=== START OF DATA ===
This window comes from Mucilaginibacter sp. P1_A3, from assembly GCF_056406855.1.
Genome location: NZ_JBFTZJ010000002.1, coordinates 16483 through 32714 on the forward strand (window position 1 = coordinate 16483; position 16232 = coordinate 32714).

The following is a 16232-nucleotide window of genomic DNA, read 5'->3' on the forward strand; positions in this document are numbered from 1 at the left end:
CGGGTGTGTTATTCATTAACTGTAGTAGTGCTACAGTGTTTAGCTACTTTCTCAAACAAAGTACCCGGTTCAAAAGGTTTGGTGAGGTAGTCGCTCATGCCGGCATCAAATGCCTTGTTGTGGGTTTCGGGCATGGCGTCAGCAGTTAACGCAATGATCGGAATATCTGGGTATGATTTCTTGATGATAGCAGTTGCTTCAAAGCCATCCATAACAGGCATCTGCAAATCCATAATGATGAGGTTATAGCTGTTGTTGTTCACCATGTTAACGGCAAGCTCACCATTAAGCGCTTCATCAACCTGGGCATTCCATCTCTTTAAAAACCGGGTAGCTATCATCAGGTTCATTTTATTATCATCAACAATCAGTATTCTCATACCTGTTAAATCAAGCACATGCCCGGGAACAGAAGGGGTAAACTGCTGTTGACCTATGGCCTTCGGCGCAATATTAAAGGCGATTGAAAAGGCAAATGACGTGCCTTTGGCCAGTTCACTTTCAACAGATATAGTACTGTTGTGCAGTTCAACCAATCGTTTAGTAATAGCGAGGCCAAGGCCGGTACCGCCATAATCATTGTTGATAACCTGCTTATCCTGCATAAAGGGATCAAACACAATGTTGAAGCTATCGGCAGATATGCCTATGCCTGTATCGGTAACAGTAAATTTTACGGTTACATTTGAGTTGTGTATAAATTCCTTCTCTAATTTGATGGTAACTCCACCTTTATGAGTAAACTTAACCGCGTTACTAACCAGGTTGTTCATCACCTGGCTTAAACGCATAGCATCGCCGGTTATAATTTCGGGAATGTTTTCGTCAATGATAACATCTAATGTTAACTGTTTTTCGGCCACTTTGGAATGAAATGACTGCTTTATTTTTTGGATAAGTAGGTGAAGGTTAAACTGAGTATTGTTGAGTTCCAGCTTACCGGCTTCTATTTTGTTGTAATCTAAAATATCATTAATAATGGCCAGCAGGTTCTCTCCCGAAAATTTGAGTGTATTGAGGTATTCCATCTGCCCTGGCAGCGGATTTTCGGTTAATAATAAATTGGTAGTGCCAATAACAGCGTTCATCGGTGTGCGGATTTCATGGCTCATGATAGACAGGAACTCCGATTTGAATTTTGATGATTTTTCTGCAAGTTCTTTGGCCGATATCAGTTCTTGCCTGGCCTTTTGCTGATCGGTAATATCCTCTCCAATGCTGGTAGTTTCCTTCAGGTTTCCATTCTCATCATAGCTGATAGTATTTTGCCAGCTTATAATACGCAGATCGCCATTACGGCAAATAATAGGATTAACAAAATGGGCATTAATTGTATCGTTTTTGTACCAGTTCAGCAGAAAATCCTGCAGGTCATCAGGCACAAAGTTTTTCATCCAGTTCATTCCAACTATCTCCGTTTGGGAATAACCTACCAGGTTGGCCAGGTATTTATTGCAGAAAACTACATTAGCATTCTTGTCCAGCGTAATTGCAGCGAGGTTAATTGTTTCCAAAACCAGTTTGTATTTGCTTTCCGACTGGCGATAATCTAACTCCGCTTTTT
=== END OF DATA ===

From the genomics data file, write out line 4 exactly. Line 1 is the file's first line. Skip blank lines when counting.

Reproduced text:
CGGGTGTGTTATTCATTAACTGTAGTAGTGCTACAGTGTTTAGCTACTTTCTCAAACAAAGTACCCGGTTCAAAAGGTTTGGTGAGGTAGTCGCTCATGCCGGCATCAAATGCCTTGTTGTGGGTTTCGGGCATGGCGTCAGCAGTTAACGCAATGATCGGAATATCTGGGTATGATTTCTTGATGATAGCAGTTGCTTCAAAGCCATCCATAACAGGCATCTGCAAATCCATAATGATGAGGTTATAGCTGTTGTTGTTCACCATGTTAACGGCAAGCTCACCATTAAGCGCTTCATCAACCTGGGCATTCCATCTCTTTAAAAACCGGGTAGCTATCATCAGGTTCATTTTATTATCATCAACAATCAGTATTCTCATACCTGTTAAATCAAGCACATGCCCGGGAACAGAAGGGGTAAACTGCTGTTGACCTATGGCCTTCGGCGCAATATTAAAGGCGATTGAAAAGGCAAATGACGTGCCTTTGGCCAGTTCACTTTCAACAGATATAGTACTGTTGTGCAGTTCAACCAATCGTTTAGTAATAGCGAGGCCAAGGCCGGTACCGCCATAATCATTGTTGATAACCTGCTTATCCTGCATAAAGGGATCAAACACAATGTTGAAGCTATCGGCAGATATGCCTATGCCTGTATCGGTAACAGTAAATTTTACGGTTACATTTGAGTTGTGTATAAATTCCTTCTCTAATTTGATGGTAACTCCACCTTTATGAGTAAACTTAACCGCGTTACTAACCAGGTTGTTCATCACCTGGCTTAAACGCATAGCATCGCCGGTTATAATTTCGGGAATGTTTTCGTCAATGATAACATCTAATGTTAACTGTTTTTCGGCCACTTTGGAATGAAATGACTGCTTTATTTTTTGGATAAGTAGGTGAAGGTTAAACTGAGTATTGTTGAGTTCCAGCTTACCGGCTTCTATTTTGTTGTAATCTAAAATATCATTAATAATGGCCAGCAGGTTCTCTCCCGAAAATTTGAGTGTATTGAGGTATTCCATCTGCCCTGGCAGCGGATTTTCGGTTAATAATAAATTGGTAGTGCCAATAACAGCGTTCATCGGTGTGCGGATTTCATGGCTCATGATAGACAGGAACTCCGATTTGAATTTTGATGATTTTTCTGCAAGTTCTTTGGCCGATATCAGTTCTTGCCTGGCCTTTTGCTGATCGGTAATATCCTCTCCAATGCTGGTAGTTTCCTTCAGGTTTCCATTCTCATCATAGCTGATAGTATTTTGCCAGCTTATAATACGCAGATCGCCATTACGGCAAATAATAGGATTAACAAAATGGGCATTAATTGTATCGTTTTTGTACCAGTTCAGCAGAAAATCCTGCAGGTCATCAGGCACAAAGTTTTTCATCCAGTTCATTCCAACTATCTCCGTTTGGGAATAACCTACCAGGTTGGCCAGGTATTTATTGCAGAAAACTACATTAGCATTCTTGTCCAGCGTAATTGCAGCGAGGTTAATTGTTTCCAAAACCAGTTTGTATTTGCTTTCCGACTGGCGATAATCTAACTCCGCTTTTT